Written and Directed by Mike Leigh
Starring: Jim Broadbent, Ruth Sheen, Leslie Manville
December, 2011
2hrs, 11 minutes

If there ever was a film that succeeded on great acting, great dialogue and an original idea, Another Year is it. I don’t remember a finer performance than Leslie Manville’s, who plays one of the most annoying characters to ever grace the screen with great charm and aplomb.

PLOT: Tom and Jeri (Broadbent and Sheen) are a blissfully- happy long-married couple, who spend much of their lives providing succor to their friends and family. Their happiness both attracts and hurts an assortment of friends. Especially needy is Mary (Manville), who deconstructs over the course of the film. Their son is equally at bay in their presence, having failed to find a mate. Now this is a complex idea: does the happiness of others make our own unhappiness worse. Also why does this couple seem to exclusively seek out people in such dire straits? Do they wish to share their happiness or do they take some pleasure in their superior position.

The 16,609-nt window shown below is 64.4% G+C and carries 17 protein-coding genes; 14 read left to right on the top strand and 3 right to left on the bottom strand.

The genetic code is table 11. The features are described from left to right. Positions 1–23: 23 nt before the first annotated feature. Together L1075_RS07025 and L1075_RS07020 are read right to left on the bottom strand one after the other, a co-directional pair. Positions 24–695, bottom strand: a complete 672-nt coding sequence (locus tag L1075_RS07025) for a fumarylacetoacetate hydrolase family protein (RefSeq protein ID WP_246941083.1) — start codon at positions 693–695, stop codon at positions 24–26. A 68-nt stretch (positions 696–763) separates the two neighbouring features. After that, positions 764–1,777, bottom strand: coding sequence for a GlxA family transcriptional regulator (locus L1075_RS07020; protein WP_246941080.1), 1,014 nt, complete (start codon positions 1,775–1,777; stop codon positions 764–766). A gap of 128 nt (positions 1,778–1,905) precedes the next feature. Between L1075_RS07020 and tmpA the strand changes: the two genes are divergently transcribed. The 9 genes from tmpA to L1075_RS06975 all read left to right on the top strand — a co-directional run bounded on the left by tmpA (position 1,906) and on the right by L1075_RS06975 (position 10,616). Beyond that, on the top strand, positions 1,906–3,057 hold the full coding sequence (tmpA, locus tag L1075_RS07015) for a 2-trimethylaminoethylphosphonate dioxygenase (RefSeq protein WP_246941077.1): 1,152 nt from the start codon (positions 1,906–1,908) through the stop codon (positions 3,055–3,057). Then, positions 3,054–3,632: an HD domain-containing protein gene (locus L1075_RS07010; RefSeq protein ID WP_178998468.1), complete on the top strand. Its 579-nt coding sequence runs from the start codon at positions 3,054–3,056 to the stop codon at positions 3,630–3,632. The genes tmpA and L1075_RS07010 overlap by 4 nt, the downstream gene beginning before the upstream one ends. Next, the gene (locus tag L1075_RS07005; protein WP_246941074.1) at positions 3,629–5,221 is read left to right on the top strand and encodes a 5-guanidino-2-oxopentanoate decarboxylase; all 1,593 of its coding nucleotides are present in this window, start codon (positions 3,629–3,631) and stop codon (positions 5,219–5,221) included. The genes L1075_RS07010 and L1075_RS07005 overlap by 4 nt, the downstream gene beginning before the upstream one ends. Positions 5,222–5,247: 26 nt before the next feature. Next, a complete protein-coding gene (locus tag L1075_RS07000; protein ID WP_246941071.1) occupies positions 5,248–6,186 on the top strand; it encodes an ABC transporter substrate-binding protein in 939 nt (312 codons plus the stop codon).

Often we think a novel would make a great film. Here is a film that would make a great novel. Leigh allows each scene to go on to the point of making his audience squirm. Most directors would make their point and move on. But here unhappiness is allowed to flourish—and it does. A running motif is the garden the pair tend. Like their friends, their pleasure in it seems excessive and self-satisfied.

I thought this was a very fine, if trifle long, film. I am not sure everyone would share my patience with it. Four of us saw it and all liked it—or at least professed to.

Patti Abbott writes crime fiction short stories. She hosts a look at Forgotten Books every Friday with readers, writers and reviewers at She hopes you’ll join in.